Another source states that on August 10, 1638 the Manila Galleon Nuestra Señora de la Concepcion left Manila Bay during the typhoon season. Concepcion was carrying one of the largest cargoes ever loaded. Juan Francisco de Corcuera, the young nephew of the Governor of the Philippines, was the captain. A typhoon blew the Concepcion off course. With its masts destroyed, it was driven onto the rocks at Agingan Point, Saipan. Many of the crew, comprising Spaniards, Mexicans, and Filipinos, were saved. Some were picked up by passing galleons in later years. Other survivors lived on the island for the rest of their lives. Six men from the Concepcion were saved by a Maga 'lahi of Tinian named Taga. After the rescue, Taga had a vision of a woman holding a baby. Esteban Ramos, who was on the Concepcion, wrote:
"...this Indio came out one day quite exhilarated. "Oy, Oy. What can this be?" he said. "Much fire, much light, a young woman with a child in her arms surrounded by light, and she has told me that you are good people; to help you return to your country, so that you may bring us priests, who will teach us..."
The ship's nickname of "Cagafuego"
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Nuestra Señora de la Concepción was reportedly nicknamed Cagafuego, meaning "shitfire" (or "fireshitter"), by her crew. The Early Modern Spanish verb caca "defecate" was derived from the Latin cacare. (Caca mutated into caga in modern Spanish and the formation "shitfire" into "cagafuego".)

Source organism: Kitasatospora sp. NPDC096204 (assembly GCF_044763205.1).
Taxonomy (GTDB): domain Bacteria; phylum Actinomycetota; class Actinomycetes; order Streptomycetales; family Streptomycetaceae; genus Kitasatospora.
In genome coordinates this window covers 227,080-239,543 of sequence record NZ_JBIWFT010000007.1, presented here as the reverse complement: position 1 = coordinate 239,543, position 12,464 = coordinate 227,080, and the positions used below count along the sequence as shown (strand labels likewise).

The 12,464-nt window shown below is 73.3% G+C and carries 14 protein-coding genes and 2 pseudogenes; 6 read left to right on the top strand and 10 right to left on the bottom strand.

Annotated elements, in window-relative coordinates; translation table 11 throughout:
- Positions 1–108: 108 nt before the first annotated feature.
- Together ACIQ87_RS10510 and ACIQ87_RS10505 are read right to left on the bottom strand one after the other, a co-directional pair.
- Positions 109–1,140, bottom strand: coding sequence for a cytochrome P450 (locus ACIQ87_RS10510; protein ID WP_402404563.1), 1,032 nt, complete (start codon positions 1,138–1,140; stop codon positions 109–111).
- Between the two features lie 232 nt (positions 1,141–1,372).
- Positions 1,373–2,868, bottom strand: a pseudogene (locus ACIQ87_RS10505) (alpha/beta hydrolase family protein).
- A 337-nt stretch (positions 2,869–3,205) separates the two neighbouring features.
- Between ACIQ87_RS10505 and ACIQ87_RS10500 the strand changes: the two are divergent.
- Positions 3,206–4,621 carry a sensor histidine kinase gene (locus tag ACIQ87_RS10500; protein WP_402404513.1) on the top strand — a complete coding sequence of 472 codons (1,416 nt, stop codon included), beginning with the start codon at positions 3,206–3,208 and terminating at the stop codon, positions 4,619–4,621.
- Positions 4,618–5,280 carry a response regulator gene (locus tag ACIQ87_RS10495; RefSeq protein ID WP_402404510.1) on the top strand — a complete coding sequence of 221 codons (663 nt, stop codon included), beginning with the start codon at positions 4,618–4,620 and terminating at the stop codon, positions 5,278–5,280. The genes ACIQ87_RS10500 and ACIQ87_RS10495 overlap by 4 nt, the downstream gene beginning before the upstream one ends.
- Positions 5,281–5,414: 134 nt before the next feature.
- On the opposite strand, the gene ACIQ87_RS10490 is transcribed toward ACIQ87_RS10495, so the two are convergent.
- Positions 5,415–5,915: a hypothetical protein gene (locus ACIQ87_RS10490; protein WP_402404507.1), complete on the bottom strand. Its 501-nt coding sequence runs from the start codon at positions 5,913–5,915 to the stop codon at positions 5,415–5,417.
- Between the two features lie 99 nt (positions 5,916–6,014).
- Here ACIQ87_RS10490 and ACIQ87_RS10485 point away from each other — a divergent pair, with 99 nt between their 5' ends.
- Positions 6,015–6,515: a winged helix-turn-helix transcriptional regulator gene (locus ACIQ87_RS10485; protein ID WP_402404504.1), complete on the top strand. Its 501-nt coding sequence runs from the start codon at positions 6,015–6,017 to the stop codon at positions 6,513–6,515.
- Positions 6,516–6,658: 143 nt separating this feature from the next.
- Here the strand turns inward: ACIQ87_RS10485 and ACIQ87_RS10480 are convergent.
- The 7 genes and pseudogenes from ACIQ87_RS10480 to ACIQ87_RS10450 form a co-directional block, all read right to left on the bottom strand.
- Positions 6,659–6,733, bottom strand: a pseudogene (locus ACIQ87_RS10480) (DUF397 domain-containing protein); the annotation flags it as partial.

There was a contemporaneous cognate in the Florentine Italian dialect: cacafuoco, meaning "handgun". From about 1600, the word spitfire was used in English, initially as an alternative term for "cannon". Spitfire may have originated as a minced calque of cacafuoco, although a folk etymology has long claimed that it originated as cagafuego, in reference to Nuestra Señora de la Concepción. In the 1670s, spitfire acquired the additional meaning of an "irascible, passionate person". In 1776, the British Royal Navy commissioned the first of more than 10 vessels named HMS Spitfire. Since the late 1930s, however, the word has been more famously associated with the Supermarine Spitfire fighter aircraft and the Mexican Spitfire film series, starring Lupe Vélez.
- Coote, p.156
- Coote, p.157
- Coote, p.182
- Source:"History of the Mariana Islands to Partition " by Don A. Farrell Edited by Ivan Propst 2011 pg 141
- Online Etymology Dictionary, 2001–2017, "spitfire (n.)" (18 December 2017).
- Coote, Stephen (2003). Drake: The Life and Legend of an Elizabethan Hero. New York: Thomas Dunne Books. ISBN 0-312-34165-2.
- Cordingly, David (1995). Under the Black Flag: The Romance and the Reality of Life Among the Pirates. New York: Random House. ISBN 0-15-600549-2.
- Williams, Neville (1975). The Sea Dogs: Privateers, Plunder and Piracy in the Elizabethan Age. London.